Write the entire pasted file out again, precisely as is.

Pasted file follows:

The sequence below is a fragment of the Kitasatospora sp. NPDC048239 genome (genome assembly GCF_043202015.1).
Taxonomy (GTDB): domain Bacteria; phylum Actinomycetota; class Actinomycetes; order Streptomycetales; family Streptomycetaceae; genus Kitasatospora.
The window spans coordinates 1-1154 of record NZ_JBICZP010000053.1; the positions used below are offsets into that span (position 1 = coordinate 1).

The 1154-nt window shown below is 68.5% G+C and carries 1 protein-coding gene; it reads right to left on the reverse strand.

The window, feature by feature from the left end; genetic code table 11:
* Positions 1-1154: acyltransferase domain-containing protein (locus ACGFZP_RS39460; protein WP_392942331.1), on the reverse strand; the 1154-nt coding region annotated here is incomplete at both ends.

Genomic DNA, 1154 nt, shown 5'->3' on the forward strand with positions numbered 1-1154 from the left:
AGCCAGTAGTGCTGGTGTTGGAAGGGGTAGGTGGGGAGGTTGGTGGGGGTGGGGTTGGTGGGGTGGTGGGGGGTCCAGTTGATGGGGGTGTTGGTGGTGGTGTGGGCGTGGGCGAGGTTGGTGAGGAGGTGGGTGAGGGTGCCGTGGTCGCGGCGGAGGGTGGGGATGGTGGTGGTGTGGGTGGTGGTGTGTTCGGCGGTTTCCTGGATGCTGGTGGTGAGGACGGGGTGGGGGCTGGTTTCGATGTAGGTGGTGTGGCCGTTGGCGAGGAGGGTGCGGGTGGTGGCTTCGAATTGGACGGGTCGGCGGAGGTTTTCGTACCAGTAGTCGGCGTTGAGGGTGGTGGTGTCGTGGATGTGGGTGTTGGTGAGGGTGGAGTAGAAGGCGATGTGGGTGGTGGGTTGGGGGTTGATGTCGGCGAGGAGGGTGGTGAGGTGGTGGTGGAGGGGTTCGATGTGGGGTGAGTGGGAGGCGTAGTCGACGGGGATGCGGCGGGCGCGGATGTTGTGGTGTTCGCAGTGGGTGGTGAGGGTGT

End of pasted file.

The sequence below is a fragment of the Kitasatospora sp. NPDC048239 genome (genome assembly GCF_043202015.1).
Taxonomy (GTDB): domain Bacteria; phylum Actinomycetota; class Actinomycetes; order Streptomycetales; family Streptomycetaceae; genus Kitasatospora.
The window spans coordinates 1-1154 of record NZ_JBICZP010000053.1; the positions used below are offsets into that span (position 1 = coordinate 1).

The 1154-nt window shown below is 68.5% G+C and carries 1 protein-coding gene; it reads right to left on the reverse strand.

The window, feature by feature from the left end; genetic code table 11:
* Positions 1-1154: acyltransferase domain-containing protein (locus ACGFZP_RS39460; protein WP_392942331.1), on the reverse strand; the 1154-nt coding region annotated here is incomplete at both ends.

Genomic DNA, 1154 nt, shown 5'->3' on the forward strand with positions numbered 1-1154 from the left:
AGCCAGTAGTGCTGGTGTTGGAAGGGGTAGGTGGGGAGGTTGGTGGGGGTGGGGTTGGTGGGGTGGTGGGGGGTCCAGTTGATGGGGGTGTTGGTGGTGGTGTGGGCGTGGGCGAGGTTGGTGAGGAGGTGGGTGAGGGTGCCGTGGTCGCGGCGGAGGGTGGGGATGGTGGTGGTGTGGGTGGTGGTGTGTTCGGCGGTTTCCTGGATGCTGGTGGTGAGGACGGGGTGGGGGCTGGTTTCGATGTAGGTGGTGTGGCCGTTGGCGAGGAGGGTGCGGGTGGTGGCTTCGAATTGGACGGGTCGGCGGAGGTTTTCGTACCAGTAGTCGGCGTTGAGGGTGGTGGTGTCGTGGATGTGGGTGTTGGTGAGGGTGGAGTAGAAGGCGATGTGGGTGGTGGGTTGGGGGTTGATGTCGGCGAGGAGGGTGGTGAGGTGGTGGTGGAGGGGTTCGATGTGGGGTGAGTGGGAGGCGTAGTCGACGGGGATGCGGCGGGCGCGGATGTTGTGGTGTTCGCAGTGGGTGGTGAGGGTGT